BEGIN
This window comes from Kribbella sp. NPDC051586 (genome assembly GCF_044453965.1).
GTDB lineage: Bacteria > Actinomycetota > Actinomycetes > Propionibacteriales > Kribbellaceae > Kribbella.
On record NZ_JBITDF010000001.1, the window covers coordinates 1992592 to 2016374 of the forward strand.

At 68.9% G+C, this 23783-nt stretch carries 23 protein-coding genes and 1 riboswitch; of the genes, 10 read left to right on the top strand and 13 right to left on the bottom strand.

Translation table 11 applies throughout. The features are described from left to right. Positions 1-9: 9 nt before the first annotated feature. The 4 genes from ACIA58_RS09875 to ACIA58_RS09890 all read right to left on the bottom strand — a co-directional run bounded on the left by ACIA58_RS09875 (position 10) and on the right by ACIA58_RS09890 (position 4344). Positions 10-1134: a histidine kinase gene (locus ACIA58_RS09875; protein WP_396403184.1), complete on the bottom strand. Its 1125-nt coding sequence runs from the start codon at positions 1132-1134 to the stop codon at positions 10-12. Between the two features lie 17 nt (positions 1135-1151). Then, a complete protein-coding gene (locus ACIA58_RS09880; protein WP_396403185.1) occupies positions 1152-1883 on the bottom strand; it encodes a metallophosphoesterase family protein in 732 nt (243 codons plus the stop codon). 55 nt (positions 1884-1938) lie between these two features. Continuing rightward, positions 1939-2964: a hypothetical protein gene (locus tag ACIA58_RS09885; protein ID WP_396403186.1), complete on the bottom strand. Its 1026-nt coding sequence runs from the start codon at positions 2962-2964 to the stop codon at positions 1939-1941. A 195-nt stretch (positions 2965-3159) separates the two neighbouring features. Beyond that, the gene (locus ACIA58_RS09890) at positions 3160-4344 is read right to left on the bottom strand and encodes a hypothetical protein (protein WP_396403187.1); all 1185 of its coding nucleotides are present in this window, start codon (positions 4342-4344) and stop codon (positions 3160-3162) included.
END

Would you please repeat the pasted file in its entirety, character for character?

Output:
This window comes from Kribbella sp. NPDC051586 (genome assembly GCF_044453965.1).
GTDB lineage: Bacteria > Actinomycetota > Actinomycetes > Propionibacteriales > Kribbellaceae > Kribbella.
On record NZ_JBITDF010000001.1, the window covers coordinates 1992592 to 2016374 of the forward strand.

At 68.9% G+C, this 23783-nt stretch carries 23 protein-coding genes and 1 riboswitch; of the genes, 10 read left to right on the top strand and 13 right to left on the bottom strand.

Translation table 11 applies throughout. The features are described from left to right. Positions 1-9: 9 nt before the first annotated feature. The 4 genes from ACIA58_RS09875 to ACIA58_RS09890 all read right to left on the bottom strand — a co-directional run bounded on the left by ACIA58_RS09875 (position 10) and on the right by ACIA58_RS09890 (position 4344). Positions 10-1134: a histidine kinase gene (locus ACIA58_RS09875; protein WP_396403184.1), complete on the bottom strand. Its 1125-nt coding sequence runs from the start codon at positions 1132-1134 to the stop codon at positions 10-12. Between the two features lie 17 nt (positions 1135-1151). Then, a complete protein-coding gene (locus ACIA58_RS09880; protein WP_396403185.1) occupies positions 1152-1883 on the bottom strand; it encodes a metallophosphoesterase family protein in 732 nt (243 codons plus the stop codon). 55 nt (positions 1884-1938) lie between these two features. Continuing rightward, positions 1939-2964: a hypothetical protein gene (locus tag ACIA58_RS09885; protein ID WP_396403186.1), complete on the bottom strand. Its 1026-nt coding sequence runs from the start codon at positions 2962-2964 to the stop codon at positions 1939-1941. A 195-nt stretch (positions 2965-3159) separates the two neighbouring features. Beyond that, the gene (locus ACIA58_RS09890) at positions 3160-4344 is read right to left on the bottom strand and encodes a hypothetical protein (protein WP_396403187.1); all 1185 of its coding nucleotides are present in this window, start codon (positions 4342-4344) and stop codon (positions 3160-3162) included.